Two years after the railway reached Government Gums (Farina) in 1882, the line was extended to Hergott Springs (Marree) which in 1884 became the Great Northern Railway railhead, resulting in the start of the decline of Farina as a thriving township. Nevertheless, Farina continued to be staffed by a corporal and two mounted constables, issued with a complement of police horses and camels. In June, 1888 when the lease of the police station was due to expire, Inspector Besley at Port Augusta, wrote to Police Commissioner Peterswald recommending the renewal of the lease, saying; “Farina is a station that must be kept as it is our Depot for camels and the key to the Innamincka Track over which there is an immense traffic to N.S.Wales and Queensland.” The lease was renewed but during 1890’s a two bedroom house constructed of stone with a galvanised iron roof had been purchased for use as the police station. It was located on North Terrace, Farina (in the vicinity the cricket ground). The wood and galvanised iron single police cell was relocated from the former rented police premises to the new station and placed adjacent to the rear stables/shed.
The role of the police at Farina during this period was not only to maintain law order and carry out patrols of the far north and surrounding cattle stations but also included carrying out a myriad of other government services which for Mounted Constable James Dowling in 1892, included the role of ‘public vaccinator’. In 1892 the Port Augusta Dispatch, Newcastle and Flinders Chronicle newspaper reported, “Mr Dowling, the officer in charge of police here has vaccinated a goodly number, judging from the women and children seen going to and from the police station.” By the early 1900’s with the decline in population and the establishment of other police stations within the far north of the state, Farina was reduced to a one officer station.
It was during this period that the second significant tragedy occurred at the Farina police station. In June 1903, the death took place of a six month old baby girl of Mounted Constable William Neil Smith and his wife Mrs Flo Smith. At the time of the infant’s death, Mounted Constable Smith was absent from the police station for an extended period, conducting a search for a missing prospector. During the search Mounted Constable Smith received word that one of his children had died, however it was some time before he could return to find out the identity of which of his children had passed away. The life of Mounted Constable Smith is quite sad. His first wife died of typhoid fever whilst he was stationed at Gladstone. After re-marrying, a six month old baby also died at Gladstone, followed by a second child at Farina and finally in early 1916, whilst stationed as the officer in charge, Kingscote police station, Mounted Constable Smith died of appendicitis.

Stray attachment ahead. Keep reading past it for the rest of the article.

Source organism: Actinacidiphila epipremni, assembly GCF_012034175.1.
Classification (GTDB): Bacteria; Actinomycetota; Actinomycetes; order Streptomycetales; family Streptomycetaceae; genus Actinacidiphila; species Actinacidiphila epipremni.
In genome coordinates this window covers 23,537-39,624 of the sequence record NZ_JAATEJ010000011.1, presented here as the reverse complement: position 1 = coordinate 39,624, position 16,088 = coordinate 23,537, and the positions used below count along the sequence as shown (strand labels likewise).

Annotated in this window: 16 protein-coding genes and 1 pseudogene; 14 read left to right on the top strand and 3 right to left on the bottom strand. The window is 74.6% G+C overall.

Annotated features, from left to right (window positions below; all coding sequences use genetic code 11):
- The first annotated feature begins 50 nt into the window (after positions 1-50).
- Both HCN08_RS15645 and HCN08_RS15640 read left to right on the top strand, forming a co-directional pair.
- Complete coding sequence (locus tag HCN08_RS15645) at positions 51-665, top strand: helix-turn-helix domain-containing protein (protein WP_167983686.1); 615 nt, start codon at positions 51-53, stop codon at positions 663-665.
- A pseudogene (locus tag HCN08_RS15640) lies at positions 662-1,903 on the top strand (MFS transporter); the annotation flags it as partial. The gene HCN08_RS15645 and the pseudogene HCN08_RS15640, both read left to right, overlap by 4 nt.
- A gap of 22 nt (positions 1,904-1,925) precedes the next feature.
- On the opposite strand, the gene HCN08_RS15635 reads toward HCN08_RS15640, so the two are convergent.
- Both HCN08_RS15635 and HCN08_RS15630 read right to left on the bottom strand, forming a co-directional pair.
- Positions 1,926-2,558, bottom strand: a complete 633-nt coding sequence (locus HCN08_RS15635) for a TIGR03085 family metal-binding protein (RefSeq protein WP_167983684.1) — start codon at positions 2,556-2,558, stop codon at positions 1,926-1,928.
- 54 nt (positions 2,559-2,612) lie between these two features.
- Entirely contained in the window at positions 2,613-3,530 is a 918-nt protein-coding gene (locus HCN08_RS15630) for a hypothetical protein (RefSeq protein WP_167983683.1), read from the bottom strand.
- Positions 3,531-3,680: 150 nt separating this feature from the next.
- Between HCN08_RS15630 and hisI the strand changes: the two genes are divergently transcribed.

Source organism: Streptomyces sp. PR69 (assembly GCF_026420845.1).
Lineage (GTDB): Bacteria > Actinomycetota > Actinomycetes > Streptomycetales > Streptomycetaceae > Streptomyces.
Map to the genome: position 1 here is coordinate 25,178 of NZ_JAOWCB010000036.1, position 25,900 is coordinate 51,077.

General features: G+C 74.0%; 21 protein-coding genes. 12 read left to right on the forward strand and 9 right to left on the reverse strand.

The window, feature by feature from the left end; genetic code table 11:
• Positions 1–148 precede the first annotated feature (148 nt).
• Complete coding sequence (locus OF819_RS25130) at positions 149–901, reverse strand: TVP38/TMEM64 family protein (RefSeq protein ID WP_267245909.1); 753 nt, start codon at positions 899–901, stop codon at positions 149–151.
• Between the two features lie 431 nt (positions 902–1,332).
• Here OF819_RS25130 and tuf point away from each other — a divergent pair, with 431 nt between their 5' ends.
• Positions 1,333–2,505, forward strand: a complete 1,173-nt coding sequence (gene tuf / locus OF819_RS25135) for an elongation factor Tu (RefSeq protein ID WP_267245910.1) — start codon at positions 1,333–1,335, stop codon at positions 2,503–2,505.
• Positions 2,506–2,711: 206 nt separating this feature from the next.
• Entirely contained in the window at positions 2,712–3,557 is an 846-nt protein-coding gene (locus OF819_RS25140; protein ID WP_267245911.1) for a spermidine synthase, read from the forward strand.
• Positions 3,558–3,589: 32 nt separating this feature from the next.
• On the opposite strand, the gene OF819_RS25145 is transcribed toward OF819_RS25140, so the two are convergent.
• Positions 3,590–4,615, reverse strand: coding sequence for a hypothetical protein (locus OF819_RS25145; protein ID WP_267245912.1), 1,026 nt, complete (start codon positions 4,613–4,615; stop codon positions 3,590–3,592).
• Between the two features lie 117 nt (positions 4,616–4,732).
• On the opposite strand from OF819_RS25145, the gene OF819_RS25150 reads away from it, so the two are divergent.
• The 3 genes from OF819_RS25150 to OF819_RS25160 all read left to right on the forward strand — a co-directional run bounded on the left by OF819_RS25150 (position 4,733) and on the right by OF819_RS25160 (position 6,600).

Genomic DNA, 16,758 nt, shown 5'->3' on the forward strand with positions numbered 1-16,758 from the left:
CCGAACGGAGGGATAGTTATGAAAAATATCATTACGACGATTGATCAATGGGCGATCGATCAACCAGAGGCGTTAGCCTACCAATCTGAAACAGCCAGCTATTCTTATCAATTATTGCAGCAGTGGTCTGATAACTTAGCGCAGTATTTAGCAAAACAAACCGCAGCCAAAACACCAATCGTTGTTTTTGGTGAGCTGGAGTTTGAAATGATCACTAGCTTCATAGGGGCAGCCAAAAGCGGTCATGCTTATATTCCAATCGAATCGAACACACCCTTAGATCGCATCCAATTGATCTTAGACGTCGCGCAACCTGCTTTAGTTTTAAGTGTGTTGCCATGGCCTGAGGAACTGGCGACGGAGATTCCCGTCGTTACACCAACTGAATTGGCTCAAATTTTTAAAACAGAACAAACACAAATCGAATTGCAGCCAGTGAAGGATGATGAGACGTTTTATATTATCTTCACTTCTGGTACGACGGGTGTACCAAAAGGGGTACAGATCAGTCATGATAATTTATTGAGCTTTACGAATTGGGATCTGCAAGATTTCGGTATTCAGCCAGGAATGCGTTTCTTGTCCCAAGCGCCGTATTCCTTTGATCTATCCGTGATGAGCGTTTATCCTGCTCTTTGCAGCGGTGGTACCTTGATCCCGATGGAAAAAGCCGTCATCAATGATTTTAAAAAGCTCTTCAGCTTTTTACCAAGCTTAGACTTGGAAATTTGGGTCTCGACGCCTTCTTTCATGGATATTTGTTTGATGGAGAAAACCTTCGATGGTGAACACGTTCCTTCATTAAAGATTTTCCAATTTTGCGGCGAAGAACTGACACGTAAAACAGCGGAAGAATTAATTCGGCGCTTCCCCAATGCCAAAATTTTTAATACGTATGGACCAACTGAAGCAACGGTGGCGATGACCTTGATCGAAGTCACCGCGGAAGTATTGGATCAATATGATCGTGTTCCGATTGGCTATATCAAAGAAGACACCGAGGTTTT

By the late 1920’s the role of the police horse and camel were in decline, the officer in charge of the police station being permitted to use his private motor vehicle for police transport, for which mileage was reimbursed by the Police Department. It was also during this period that a number of improvements and repairs were carried out on the police station, some repairs being due to a major storm in November 1921, which caused substantial damage to the town. The station building works included removing sand from the ceilings, installing a new bathroom and cement floor, replacing the front verandah posts, providing a hood over the external door entrance to the police office, replacing the existing ceilings with new fibrous plaster ceilings in the two bedrooms, living room and kitchen and replacement of the external residential water closet (toilet).
In March, 1950 Farina suffered its worst flood in 50 years with the flooding of the Witchelina Creek. This resulted in the police station being inundated with water up to four feet deep and three feet of water in the station yard. The then officer in charge, Mounted Constable W.R. Geary in a report to his Inspector wrote, “Police Station is finished, bad odour, damage to foundations and floor boards buckled.” By June 1950 it was suggested that the police station should be rebuilt on a higher section of the town, but with the recent establishment of the township of Leigh Creek and the opening of a police station there, coupled with the continued decline in Farina’s population, the Farina police station was closed on 18 January, 1951 and the wood and galvanised iron police cell dismantled and relocated to Kingoonya police station.
The Farina police district was subsequently divided and allocated to Maree and Leigh Creek police stations. Within a few short years Farina became a ghost town of vacant and crumbling buildings. In 2008 there was good news for the historic former township when the Farina Restoration Group of volunteers was formed and work commenced on preserving many of the building ruins, including restoring the unique old underground bakery and the two former police stations. In 2017 Farina is now a popular camping location and historic tourist attraction with the excellent work of the Farina Restoration Group continuing into 2017 and beyond.
Postscipt: There remains uncertainty by some historians as to the year that police were first stationed at Farina and how many structures were occupied as the Farina police station. It is the author’s view based on all available evidence that Mounted Constable Frederick Campbell was the first to be stationed there in June, 1876 and that there have been three police stations; the first located in a tent, the second in rented premises near the present day restored underground bakery and the third at North Terrace.